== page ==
Embracing mobile education in Africa

 

Despite Africa containing many of the world’s fastest growing economies and a burgeoning middle class, it still lags behind in educational standards.

Chris Parr, a social media reporter, agrees: “Driven by falling costs and a lack of fixed phone line connections, mobile phone ownership in Africa is booming, and is transforming everything from banking and healthcare (with text messages used to transfer money and send health advice), to agriculture and politics (farmers can receive guidance, weather forecasts and market reports) – so why not education?

Answers are simple. Although the mobile infrastructure has improved massively, Africa is a continent in which about two-thirds of the population still live without domestic access to electricity, the same reason why Gary Marsden, a professor in the department of computer science at the University of Cape Town, South Africa, is worried when discussing the educational possibilities introduced by the seemingly unstoppable rise of mobiles.

“There are lots of excitement and lots of potential here in Africa, but lots of worry as well,” Marsden explains. 

More so, a report by the World Bank and the African Development Bank points to an absence of comprehensive national strategies in most – if not all – African countries to promote the use of mobile technologies for education; a lack of finance and prioritisation of investment in information and communication technology; limited infrastructure of the type required to support mobile technology’s widespread use in education; and a lack of technological expertise among educators.

Another huge challenge is developing online educational resources that can cater for Africa’s diverse and multilingual population. According to Marsden, there is nothing at all on the Internet in many African languages, because no one in African communities has the ability to produce content in African languages.

However, it is critical to note that in countries within and across Africa, mobile learning is the only practical way to sidestep huge physical and computing infrastructure deficits because it breaks barriers of time, location and the cost of delivering educational content.

More so, the power of the Internet in an educational context has always been that it simplifies access to content. This is according to Andrew Rudge, Chief of Insight and Reach at Mxit, South Africa.

Accordingly, African countries should craft comprehensive national programmes and strategies that promote the use of mobile technology for education. Collence Chisita, a Harare-based researcher, says to embrace mobile learning as an economic game changer, African countries require to create conducive technological platforms; mobile-friendly and locally relevant content.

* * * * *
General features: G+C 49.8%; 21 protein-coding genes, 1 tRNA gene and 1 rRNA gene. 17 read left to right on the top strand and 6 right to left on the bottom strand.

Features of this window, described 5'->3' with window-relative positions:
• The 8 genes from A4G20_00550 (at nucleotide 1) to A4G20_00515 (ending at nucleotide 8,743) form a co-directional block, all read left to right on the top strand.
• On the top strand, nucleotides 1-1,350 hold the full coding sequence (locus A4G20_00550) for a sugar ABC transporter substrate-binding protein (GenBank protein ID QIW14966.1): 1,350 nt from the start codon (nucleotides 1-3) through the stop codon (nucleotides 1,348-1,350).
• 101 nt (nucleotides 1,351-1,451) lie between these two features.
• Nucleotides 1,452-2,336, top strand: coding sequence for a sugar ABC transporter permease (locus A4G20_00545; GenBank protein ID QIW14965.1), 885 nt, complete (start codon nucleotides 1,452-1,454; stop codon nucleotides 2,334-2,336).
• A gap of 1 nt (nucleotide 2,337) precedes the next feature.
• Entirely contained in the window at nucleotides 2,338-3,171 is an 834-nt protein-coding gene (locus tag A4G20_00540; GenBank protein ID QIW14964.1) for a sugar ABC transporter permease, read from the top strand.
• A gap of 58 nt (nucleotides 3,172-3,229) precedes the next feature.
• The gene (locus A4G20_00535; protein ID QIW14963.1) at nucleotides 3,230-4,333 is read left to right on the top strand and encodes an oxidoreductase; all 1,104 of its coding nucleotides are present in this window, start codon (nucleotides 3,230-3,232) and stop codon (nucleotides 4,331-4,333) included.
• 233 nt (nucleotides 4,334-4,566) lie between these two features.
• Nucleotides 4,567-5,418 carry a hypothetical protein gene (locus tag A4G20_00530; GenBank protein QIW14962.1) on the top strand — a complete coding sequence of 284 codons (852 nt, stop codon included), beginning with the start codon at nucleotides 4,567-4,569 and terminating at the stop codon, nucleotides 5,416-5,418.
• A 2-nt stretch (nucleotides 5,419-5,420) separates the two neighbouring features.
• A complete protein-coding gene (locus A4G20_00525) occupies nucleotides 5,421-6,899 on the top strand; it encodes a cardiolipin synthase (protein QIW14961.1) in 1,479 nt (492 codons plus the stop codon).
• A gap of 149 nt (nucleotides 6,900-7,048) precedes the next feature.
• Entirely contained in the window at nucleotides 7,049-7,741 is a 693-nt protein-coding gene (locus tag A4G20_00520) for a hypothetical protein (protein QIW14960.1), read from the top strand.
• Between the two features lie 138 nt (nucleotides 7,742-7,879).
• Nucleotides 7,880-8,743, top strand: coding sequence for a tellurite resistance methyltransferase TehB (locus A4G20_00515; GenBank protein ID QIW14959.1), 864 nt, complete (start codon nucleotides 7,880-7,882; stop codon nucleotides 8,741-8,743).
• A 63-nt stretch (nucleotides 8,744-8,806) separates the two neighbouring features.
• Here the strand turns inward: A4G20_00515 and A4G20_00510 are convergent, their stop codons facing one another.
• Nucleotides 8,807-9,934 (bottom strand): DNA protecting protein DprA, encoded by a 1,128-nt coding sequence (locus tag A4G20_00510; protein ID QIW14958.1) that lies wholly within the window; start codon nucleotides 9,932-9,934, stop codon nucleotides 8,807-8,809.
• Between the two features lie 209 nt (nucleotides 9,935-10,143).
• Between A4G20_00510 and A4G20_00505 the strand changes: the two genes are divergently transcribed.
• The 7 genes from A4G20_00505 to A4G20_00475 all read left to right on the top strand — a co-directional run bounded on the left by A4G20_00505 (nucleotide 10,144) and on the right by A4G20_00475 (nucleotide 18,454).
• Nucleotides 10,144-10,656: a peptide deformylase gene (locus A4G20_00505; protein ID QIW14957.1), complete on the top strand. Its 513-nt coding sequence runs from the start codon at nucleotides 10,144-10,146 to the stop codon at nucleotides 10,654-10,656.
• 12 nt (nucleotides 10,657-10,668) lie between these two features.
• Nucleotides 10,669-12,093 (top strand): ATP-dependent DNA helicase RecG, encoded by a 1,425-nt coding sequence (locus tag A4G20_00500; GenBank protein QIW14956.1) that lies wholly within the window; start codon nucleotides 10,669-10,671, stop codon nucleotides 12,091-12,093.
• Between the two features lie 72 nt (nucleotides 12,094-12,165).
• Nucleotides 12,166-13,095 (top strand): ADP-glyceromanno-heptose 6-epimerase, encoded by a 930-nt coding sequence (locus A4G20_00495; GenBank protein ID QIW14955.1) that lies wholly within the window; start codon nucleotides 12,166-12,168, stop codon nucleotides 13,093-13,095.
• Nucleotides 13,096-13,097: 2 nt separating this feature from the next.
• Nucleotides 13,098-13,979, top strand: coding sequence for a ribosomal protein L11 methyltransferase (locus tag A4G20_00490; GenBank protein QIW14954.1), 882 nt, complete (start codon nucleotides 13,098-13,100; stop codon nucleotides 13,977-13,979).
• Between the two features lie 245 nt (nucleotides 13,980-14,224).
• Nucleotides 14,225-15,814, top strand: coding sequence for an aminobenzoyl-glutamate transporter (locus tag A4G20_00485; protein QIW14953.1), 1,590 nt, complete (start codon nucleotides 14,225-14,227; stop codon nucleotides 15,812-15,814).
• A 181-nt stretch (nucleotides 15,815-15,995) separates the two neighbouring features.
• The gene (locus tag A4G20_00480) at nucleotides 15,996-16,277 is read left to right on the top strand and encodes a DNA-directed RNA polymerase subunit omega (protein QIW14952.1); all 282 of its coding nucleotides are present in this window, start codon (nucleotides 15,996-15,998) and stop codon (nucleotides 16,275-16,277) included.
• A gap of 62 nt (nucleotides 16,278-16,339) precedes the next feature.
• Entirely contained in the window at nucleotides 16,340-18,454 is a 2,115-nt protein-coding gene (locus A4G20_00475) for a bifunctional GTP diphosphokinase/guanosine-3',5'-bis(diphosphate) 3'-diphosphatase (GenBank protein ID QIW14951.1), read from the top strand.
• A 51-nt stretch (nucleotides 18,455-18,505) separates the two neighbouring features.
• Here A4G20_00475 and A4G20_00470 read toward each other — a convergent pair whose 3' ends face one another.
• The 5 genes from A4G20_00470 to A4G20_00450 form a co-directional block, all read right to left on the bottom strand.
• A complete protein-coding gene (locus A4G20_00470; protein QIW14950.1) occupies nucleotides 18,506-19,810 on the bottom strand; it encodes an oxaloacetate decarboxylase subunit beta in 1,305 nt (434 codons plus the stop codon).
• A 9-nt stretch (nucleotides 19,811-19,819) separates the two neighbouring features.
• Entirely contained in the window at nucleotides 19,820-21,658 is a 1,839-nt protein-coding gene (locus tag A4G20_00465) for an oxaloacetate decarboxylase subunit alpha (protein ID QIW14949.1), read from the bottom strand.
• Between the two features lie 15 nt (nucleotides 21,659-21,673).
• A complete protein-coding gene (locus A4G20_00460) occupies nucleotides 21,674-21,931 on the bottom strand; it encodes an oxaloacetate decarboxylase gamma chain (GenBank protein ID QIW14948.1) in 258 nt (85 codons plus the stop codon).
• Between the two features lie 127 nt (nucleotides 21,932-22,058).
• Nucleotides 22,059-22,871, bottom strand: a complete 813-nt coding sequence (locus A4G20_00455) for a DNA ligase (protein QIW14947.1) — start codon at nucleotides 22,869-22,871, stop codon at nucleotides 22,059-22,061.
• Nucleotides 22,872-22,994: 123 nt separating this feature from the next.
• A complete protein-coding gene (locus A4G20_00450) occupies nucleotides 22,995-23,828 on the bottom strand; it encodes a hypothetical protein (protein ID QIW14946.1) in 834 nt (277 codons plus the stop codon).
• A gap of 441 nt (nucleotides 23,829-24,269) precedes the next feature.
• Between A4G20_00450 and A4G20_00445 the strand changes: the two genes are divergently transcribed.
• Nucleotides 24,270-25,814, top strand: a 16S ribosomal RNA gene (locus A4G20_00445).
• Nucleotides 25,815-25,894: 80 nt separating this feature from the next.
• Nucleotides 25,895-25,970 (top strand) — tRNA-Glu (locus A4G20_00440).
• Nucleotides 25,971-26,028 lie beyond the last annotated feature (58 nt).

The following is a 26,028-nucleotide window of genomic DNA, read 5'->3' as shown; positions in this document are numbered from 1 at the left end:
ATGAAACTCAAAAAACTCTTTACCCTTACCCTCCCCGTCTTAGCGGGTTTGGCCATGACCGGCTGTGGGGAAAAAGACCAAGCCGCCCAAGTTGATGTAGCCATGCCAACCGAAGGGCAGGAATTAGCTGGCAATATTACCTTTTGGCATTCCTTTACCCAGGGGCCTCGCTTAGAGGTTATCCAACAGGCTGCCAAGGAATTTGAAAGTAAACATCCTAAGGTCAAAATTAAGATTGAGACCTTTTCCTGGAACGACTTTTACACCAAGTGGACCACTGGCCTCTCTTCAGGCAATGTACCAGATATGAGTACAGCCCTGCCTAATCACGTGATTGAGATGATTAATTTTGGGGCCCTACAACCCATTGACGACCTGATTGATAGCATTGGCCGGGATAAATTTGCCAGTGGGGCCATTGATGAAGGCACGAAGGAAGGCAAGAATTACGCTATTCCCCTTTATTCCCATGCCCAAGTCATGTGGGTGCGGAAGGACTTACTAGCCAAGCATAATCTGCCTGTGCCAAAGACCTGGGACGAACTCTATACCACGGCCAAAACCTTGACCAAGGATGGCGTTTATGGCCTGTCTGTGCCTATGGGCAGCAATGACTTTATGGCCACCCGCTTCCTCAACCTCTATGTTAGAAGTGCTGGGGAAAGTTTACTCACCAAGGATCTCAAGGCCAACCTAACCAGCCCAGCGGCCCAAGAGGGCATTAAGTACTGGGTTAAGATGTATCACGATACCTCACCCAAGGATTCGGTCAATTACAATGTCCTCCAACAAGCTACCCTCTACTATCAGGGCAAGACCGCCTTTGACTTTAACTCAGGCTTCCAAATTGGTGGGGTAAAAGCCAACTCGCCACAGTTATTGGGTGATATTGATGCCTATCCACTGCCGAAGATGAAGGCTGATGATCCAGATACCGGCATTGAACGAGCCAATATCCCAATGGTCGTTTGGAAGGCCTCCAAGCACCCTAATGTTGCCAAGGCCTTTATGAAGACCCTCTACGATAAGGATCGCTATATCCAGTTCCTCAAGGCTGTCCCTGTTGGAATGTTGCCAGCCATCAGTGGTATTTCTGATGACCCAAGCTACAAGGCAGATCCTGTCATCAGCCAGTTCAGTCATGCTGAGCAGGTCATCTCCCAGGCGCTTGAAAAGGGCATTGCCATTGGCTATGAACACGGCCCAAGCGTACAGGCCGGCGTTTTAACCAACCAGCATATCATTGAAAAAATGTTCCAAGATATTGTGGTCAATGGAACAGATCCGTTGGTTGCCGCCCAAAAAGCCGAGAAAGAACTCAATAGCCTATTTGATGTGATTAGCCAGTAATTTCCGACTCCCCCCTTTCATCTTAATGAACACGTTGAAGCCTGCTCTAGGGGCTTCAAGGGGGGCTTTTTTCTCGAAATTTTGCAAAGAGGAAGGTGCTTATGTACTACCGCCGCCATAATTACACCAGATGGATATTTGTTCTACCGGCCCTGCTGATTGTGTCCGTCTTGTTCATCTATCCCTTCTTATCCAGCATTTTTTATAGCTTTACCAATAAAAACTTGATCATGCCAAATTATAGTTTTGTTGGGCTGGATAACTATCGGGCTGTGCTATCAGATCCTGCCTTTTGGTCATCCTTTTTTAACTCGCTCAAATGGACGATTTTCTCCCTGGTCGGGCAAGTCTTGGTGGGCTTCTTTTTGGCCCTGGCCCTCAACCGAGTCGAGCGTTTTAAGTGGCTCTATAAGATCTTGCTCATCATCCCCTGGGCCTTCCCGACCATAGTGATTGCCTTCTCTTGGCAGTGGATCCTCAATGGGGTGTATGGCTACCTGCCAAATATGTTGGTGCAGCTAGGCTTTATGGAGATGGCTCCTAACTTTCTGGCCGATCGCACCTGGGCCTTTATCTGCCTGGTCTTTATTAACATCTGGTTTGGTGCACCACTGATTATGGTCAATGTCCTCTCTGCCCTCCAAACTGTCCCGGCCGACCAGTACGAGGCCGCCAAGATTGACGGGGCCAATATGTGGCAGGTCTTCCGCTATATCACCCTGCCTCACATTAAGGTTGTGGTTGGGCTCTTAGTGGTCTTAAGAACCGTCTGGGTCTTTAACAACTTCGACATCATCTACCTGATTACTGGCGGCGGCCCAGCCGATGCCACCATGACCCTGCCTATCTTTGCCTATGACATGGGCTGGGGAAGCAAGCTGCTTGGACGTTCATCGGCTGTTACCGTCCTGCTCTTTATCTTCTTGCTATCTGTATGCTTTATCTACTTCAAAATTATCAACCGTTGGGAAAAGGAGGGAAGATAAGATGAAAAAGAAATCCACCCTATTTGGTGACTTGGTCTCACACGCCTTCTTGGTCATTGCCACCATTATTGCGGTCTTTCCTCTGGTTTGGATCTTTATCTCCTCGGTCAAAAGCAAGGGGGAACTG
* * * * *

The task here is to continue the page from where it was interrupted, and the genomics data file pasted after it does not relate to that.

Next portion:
Steve Vosloo, senior project officer in the United Nations Education, Scientific and Cultural Organisation mobile learning division for teacher development and higher education, concurs but argues that mobile technology is not going to be the saviour of Africa’s education, but it can potentially make a significant contribution

“Mobile phones are having a profound impact on so many levels of society in Africa – communication, banking, entertainment. “In terms of access, it is like no other Information and Communication Technology before. Mobile technology is not going to be the saviour of Africa’s education, but it can potentially make a significant contribution,” argues Vosloo.

Thus, to effectively benefit from the significant contribution of mobile learning, stakeholders, policy decision makers in the education fraternity and governments in African countries need to invest in appropriate and relevant technologies that facilitate permanent access to and resource discovery of selected online or digital resources.

Because of this, Chisita attests:“Making educational resources freely available will benefit African students, researchers, policy decision makers, intellectuals and think tanks – and in the process fast-track the continent’s development.”

Chisita further urges researchers, library and information professionals in the continent to acquire new set of skills to enhance their training and capacity building techniques, and to successfully manipulate mobile technologies.

He believes governments and information practitioners need to quickly adapt to mobile technology to promote education and to effectively transform the economy of Africa.

“The information and communication technology’s revolution in mobile communications has the potential to transform education; therefore, African governments and other stakeholders should promote e-learning, e-inclusivity and invest more in information and communication technology driven research infrastructure.

“There is therefore a need for partnerships both inside and outside Africa, to ensure access to local information and knowledge for the people, and for this knowledge to be incorporated into Africa’s development strategy to enhance economic and social development,” he says. Frankly, mobile learning is driving development in other continents; therefore, it is time for African states to embrace and fully support it.

March 2014
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